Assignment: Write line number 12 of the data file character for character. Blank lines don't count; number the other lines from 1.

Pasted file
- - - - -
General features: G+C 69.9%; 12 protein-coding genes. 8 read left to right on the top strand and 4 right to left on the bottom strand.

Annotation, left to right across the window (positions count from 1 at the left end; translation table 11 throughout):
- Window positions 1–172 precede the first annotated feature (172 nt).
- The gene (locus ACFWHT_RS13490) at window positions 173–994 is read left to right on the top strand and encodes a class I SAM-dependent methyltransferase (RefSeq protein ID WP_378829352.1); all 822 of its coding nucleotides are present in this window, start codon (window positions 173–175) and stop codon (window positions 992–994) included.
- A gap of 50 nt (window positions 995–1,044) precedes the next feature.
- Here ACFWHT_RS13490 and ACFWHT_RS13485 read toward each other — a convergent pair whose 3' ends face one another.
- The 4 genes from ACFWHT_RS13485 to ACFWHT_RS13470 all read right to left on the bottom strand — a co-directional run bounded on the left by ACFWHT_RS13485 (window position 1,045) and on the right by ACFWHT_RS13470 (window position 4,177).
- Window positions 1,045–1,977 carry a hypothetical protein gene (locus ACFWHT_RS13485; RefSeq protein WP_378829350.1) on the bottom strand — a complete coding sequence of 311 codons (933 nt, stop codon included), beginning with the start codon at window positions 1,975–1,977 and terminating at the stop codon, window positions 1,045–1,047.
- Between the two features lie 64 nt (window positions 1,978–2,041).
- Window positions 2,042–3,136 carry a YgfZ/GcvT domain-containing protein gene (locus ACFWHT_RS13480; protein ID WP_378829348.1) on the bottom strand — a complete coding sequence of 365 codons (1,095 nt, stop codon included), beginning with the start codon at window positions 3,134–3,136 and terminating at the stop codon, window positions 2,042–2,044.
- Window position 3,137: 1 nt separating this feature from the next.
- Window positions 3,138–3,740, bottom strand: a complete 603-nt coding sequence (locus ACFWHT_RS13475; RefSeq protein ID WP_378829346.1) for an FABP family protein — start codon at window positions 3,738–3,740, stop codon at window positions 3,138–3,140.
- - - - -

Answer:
- Window positions 3,138–3,740, bottom strand: a complete 603-nt coding sequence (locus ACFWHT_RS13475; RefSeq protein ID WP_378829346.1) for an FABP family protein — start codon at window positions 3,738–3,740, stop codon at window positions 3,138–3,140.